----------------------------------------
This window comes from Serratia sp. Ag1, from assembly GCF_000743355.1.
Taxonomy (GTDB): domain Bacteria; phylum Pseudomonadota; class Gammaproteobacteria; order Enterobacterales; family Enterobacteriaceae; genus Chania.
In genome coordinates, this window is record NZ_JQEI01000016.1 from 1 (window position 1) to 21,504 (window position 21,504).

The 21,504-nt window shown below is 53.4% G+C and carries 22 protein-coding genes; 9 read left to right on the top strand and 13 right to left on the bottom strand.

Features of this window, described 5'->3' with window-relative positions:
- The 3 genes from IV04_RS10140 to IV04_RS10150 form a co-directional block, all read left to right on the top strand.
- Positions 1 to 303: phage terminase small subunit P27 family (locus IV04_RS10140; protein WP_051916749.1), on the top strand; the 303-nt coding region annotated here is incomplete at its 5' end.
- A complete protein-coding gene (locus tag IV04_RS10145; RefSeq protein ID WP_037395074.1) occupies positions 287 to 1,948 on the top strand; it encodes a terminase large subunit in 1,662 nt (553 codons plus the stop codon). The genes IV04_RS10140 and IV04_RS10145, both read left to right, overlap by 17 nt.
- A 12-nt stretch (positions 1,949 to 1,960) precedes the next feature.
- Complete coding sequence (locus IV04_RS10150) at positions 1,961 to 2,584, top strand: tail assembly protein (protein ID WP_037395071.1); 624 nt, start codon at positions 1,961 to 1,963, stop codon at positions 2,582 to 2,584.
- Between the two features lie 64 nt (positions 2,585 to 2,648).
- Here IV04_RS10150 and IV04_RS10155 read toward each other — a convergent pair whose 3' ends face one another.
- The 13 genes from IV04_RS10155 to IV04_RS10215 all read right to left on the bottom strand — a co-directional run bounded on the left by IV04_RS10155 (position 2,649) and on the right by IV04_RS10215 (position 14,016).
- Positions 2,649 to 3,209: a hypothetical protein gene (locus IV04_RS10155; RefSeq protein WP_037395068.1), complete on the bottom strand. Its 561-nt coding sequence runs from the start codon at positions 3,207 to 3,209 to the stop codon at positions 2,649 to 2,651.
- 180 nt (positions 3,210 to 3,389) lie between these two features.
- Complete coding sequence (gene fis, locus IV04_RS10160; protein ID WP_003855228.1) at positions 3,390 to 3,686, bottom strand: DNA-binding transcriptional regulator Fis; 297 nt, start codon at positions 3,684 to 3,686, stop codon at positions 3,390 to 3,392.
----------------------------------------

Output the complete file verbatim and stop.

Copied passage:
This window comes from Serratia sp. Ag1, from assembly GCF_000743355.1.
Taxonomy (GTDB): domain Bacteria; phylum Pseudomonadota; class Gammaproteobacteria; order Enterobacterales; family Enterobacteriaceae; genus Chania.
In genome coordinates, this window is record NZ_JQEI01000016.1 from 1 (window position 1) to 21,504 (window position 21,504).

The 21,504-nt window shown below is 53.4% G+C and carries 22 protein-coding genes; 9 read left to right on the top strand and 13 right to left on the bottom strand.

Features of this window, described 5'->3' with window-relative positions:
- The 3 genes from IV04_RS10140 to IV04_RS10150 form a co-directional block, all read left to right on the top strand.
- Positions 1 to 303: phage terminase small subunit P27 family (locus IV04_RS10140; protein WP_051916749.1), on the top strand; the 303-nt coding region annotated here is incomplete at its 5' end.
- A complete protein-coding gene (locus tag IV04_RS10145; RefSeq protein ID WP_037395074.1) occupies positions 287 to 1,948 on the top strand; it encodes a terminase large subunit in 1,662 nt (553 codons plus the stop codon). The genes IV04_RS10140 and IV04_RS10145, both read left to right, overlap by 17 nt.
- A 12-nt stretch (positions 1,949 to 1,960) precedes the next feature.
- Complete coding sequence (locus IV04_RS10150) at positions 1,961 to 2,584, top strand: tail assembly protein (protein ID WP_037395071.1); 624 nt, start codon at positions 1,961 to 1,963, stop codon at positions 2,582 to 2,584.
- Between the two features lie 64 nt (positions 2,585 to 2,648).
- Here IV04_RS10150 and IV04_RS10155 read toward each other — a convergent pair whose 3' ends face one another.
- The 13 genes from IV04_RS10155 to IV04_RS10215 all read right to left on the bottom strand — a co-directional run bounded on the left by IV04_RS10155 (position 2,649) and on the right by IV04_RS10215 (position 14,016).
- Positions 2,649 to 3,209: a hypothetical protein gene (locus IV04_RS10155; RefSeq protein WP_037395068.1), complete on the bottom strand. Its 561-nt coding sequence runs from the start codon at positions 3,207 to 3,209 to the stop codon at positions 2,649 to 2,651.
- 180 nt (positions 3,210 to 3,389) lie between these two features.
- Complete coding sequence (gene fis, locus IV04_RS10160; protein ID WP_003855228.1) at positions 3,390 to 3,686, bottom strand: DNA-binding transcriptional regulator Fis; 297 nt, start codon at positions 3,684 to 3,686, stop codon at positions 3,390 to 3,392.